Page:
Snake In The Attic
In every single case of a snake in the attic, the attic also had a heavy rat infestation. Thus the snakes are probably following the scent of rats into the attic, looking for food. People ask me whether or not snakes are looking for a good place to nest in an attic. It's true that many mammals like to have a litter of young in a warm, safe, attic, but I'm not sure about snakes. I have observed just one case in my lifetime in which a snake laid a clutch of eggs in a house. The occupants caught 27 baby Yellow Rat Snakes in their home over a period of two months, so I must conclude that a large adult Yellow Rat Snake laid eggs either in the attic or somewhere in the house. This event is rare, and this specie of snake is completely harmless.
I went into the attic of this home, which was full of rats, and lo and behold, found a Yellow Rat Snake going about its business. I quickly grabbed both the snake and my camera, and took this photo.
When I got out of the attic, I had the homeowner take this photo for me. He actually suspected he had a snake in the attic, because he heard odd "circular slithering noises" up there, and he had an "eerie feeling" about his attic. And oh yeah, he added, the previous night he observed the snake had crawled down the wall, poked its head out of a hole, and gone back up.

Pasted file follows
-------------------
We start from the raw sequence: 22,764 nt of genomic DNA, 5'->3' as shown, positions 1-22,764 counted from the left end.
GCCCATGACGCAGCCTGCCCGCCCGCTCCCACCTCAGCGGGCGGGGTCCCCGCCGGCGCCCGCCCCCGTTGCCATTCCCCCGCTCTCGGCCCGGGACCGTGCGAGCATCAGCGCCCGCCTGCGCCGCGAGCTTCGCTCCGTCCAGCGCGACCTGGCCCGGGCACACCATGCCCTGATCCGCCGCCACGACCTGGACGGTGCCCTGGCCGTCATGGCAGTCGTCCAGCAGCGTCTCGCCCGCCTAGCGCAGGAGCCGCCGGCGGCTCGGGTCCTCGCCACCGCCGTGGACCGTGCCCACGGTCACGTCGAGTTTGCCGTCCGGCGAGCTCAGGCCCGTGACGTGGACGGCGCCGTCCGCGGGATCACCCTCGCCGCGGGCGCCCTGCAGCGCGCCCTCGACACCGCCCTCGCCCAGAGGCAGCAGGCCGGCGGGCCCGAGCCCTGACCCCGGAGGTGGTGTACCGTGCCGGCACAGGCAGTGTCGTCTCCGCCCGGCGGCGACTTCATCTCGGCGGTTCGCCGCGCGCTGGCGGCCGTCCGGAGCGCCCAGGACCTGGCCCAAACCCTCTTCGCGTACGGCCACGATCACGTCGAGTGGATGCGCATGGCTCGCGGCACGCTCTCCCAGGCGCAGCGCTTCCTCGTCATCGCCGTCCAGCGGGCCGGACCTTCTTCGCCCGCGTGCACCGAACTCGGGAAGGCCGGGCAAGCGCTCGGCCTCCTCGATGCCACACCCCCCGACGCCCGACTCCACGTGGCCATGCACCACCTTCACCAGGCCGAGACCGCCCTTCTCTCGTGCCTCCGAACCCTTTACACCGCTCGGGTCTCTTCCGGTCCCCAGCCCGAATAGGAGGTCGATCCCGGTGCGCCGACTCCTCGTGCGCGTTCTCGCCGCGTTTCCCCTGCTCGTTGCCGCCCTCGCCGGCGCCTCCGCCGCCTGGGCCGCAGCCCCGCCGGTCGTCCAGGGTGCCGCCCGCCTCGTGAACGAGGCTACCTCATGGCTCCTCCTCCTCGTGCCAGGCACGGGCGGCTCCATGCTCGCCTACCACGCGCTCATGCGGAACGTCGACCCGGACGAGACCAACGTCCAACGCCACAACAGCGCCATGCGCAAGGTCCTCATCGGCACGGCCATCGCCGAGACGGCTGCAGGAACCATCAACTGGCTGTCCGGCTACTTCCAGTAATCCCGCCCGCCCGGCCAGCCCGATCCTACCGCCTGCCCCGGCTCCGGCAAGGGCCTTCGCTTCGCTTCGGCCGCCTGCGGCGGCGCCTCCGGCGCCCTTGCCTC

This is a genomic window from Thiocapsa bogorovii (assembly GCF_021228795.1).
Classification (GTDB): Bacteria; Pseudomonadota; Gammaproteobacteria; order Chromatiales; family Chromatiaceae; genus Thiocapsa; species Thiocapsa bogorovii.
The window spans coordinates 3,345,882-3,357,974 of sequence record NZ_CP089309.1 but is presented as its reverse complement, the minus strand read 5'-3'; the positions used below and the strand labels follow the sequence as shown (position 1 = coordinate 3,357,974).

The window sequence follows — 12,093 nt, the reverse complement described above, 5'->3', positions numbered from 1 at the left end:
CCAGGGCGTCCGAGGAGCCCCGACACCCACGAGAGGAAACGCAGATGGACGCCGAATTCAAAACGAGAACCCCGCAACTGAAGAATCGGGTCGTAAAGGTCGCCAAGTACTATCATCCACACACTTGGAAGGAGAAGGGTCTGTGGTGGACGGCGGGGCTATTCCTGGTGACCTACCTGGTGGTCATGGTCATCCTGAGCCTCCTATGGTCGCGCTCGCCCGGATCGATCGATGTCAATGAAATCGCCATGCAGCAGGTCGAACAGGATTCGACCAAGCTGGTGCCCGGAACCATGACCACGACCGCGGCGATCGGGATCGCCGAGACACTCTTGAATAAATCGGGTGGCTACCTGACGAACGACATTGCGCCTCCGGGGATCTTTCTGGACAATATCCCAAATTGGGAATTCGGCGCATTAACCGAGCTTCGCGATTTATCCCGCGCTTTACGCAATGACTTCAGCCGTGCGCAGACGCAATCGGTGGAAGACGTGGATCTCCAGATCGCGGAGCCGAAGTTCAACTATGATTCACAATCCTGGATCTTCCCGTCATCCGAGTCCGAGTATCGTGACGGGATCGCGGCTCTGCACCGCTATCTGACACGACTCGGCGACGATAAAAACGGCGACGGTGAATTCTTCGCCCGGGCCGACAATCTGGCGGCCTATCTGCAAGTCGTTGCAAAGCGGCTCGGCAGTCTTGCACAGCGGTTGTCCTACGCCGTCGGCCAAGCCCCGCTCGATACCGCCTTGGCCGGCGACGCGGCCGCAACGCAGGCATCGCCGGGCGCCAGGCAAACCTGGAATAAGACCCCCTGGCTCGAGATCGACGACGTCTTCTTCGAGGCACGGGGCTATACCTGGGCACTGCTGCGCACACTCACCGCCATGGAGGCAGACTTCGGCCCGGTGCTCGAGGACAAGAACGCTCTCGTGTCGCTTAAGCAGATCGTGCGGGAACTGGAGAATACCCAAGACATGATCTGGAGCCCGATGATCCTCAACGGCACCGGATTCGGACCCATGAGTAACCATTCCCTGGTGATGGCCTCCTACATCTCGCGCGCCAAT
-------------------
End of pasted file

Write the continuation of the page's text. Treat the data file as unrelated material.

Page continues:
How to get a snake out of your attic - Getting a snake out of your attic does not have to mean a big, dramatic event. Snakes are no different than other animals, though their “cute appeal” is decidedly low. Most snakes inside the home are not venomous; however, you must be sure of this fact before you try to remove the snake. Most bites occur during the handling process. The easiest way to handle a snake without harming it is to cover it with a thick blanket and put the bundle into a pillowcase. The snake can then be transported off the property when it can be released. The hard part, however, with snakes in attics is that they are usually very hard to find. They often hide under the insulation, down walls, or in dark corners. There's very little chance that you'll find it. However, if the snake is in plain sight and there's easy access, it's not to hard. You can use a broom to shoo the snake into a bin, but too much manhandling of the animal may result in injury. Unfortunately, snakes are not as easy to herd as other nuisance animals. Instead of slithering into a garbage bin, the snake may slither under your furniture. For this reason, prior to attempting to corral the snake, make sure any difficult areas to access are closed off with rolled up linens or towels. A snake is not as industrious as a rodent at breaking through a barrier. Snakes that are in the home because they are living in the foundation may be more difficult to catch, and even if you do catch the snake, it is pointless to release it if the foundation crack still exists. Make sure you repair your home prior to snake removal.
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You can also catch snakes in the attic with a special trap, by clicking the below banner: